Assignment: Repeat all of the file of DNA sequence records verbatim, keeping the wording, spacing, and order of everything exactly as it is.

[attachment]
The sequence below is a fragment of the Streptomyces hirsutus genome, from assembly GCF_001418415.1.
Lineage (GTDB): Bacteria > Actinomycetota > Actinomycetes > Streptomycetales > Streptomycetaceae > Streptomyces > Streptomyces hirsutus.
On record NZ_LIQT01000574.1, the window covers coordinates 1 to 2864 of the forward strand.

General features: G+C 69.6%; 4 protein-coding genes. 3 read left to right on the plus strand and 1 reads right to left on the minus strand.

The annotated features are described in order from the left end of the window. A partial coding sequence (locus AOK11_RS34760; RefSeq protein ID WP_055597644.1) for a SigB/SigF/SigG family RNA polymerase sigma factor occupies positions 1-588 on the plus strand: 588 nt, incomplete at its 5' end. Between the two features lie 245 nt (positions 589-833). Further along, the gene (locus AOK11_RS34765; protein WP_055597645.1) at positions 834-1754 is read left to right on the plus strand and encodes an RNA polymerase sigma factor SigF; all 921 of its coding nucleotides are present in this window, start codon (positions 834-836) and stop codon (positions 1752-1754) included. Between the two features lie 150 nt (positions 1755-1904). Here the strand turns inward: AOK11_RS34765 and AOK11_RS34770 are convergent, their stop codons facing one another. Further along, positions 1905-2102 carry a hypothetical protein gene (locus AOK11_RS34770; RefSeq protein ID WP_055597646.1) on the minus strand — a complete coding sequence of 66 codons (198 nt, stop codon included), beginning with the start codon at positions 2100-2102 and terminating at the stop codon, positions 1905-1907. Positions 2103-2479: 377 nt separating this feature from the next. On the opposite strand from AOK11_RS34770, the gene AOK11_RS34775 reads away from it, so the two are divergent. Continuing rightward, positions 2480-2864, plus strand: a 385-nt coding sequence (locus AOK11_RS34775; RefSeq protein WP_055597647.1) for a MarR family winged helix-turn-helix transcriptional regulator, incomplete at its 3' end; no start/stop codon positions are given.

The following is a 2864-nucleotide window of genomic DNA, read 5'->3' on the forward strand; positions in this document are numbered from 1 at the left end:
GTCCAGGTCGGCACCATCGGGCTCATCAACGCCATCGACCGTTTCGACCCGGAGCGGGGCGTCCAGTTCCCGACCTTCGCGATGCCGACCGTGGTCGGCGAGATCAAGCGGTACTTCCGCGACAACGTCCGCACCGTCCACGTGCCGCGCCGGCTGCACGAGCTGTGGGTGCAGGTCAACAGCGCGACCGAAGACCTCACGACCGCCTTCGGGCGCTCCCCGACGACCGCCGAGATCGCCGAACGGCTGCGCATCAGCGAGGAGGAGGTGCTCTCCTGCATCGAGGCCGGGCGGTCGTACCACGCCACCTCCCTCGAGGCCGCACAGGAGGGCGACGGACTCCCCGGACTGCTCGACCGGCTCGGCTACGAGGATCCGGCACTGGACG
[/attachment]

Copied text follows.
The sequence below is a fragment of the Streptomyces hirsutus genome, from assembly GCF_001418415.1.
Lineage (GTDB): Bacteria > Actinomycetota > Actinomycetes > Streptomycetales > Streptomycetaceae > Streptomyces > Streptomyces hirsutus.
On record NZ_LIQT01000574.1, the window covers coordinates 1 to 2864 of the forward strand.

General features: G+C 69.6%; 4 protein-coding genes. 3 read left to right on the plus strand and 1 reads right to left on the minus strand.

The annotated features are described in order from the left end of the window. A partial coding sequence (locus AOK11_RS34760; RefSeq protein ID WP_055597644.1) for a SigB/SigF/SigG family RNA polymerase sigma factor occupies positions 1-588 on the plus strand: 588 nt, incomplete at its 5' end. Between the two features lie 245 nt (positions 589-833). Further along, the gene (locus AOK11_RS34765; protein WP_055597645.1) at positions 834-1754 is read left to right on the plus strand and encodes an RNA polymerase sigma factor SigF; all 921 of its coding nucleotides are present in this window, start codon (positions 834-836) and stop codon (positions 1752-1754) included. Between the two features lie 150 nt (positions 1755-1904). Here the strand turns inward: AOK11_RS34765 and AOK11_RS34770 are convergent, their stop codons facing one another. Further along, positions 1905-2102 carry a hypothetical protein gene (locus AOK11_RS34770; RefSeq protein ID WP_055597646.1) on the minus strand — a complete coding sequence of 66 codons (198 nt, stop codon included), beginning with the start codon at positions 2100-2102 and terminating at the stop codon, positions 1905-1907. Positions 2103-2479: 377 nt separating this feature from the next. On the opposite strand from AOK11_RS34770, the gene AOK11_RS34775 reads away from it, so the two are divergent. Continuing rightward, positions 2480-2864, plus strand: a 385-nt coding sequence (locus AOK11_RS34775; RefSeq protein WP_055597647.1) for a MarR family winged helix-turn-helix transcriptional regulator, incomplete at its 3' end; no start/stop codon positions are given.

The following is a 2864-nucleotide window of genomic DNA, read 5'->3' on the forward strand; positions in this document are numbered from 1 at the left end:
GTCCAGGTCGGCACCATCGGGCTCATCAACGCCATCGACCGTTTCGACCCGGAGCGGGGCGTCCAGTTCCCGACCTTCGCGATGCCGACCGTGGTCGGCGAGATCAAGCGGTACTTCCGCGACAACGTCCGCACCGTCCACGTGCCGCGCCGGCTGCACGAGCTGTGGGTGCAGGTCAACAGCGCGACCGAAGACCTCACGACCGCCTTCGGGCGCTCCCCGACGACCGCCGAGATCGCCGAACGGCTGCGCATCAGCGAGGAGGAGGTGCTCTCCTGCATCGAGGCCGGGCGGTCGTACCACGCCACCTCCCTCGAGGCCGCACAGGAGGGCGACGGACTCCCCGGACTGCTCGACCGGCTCGGCTACGAGGATCCGGCACTGGACG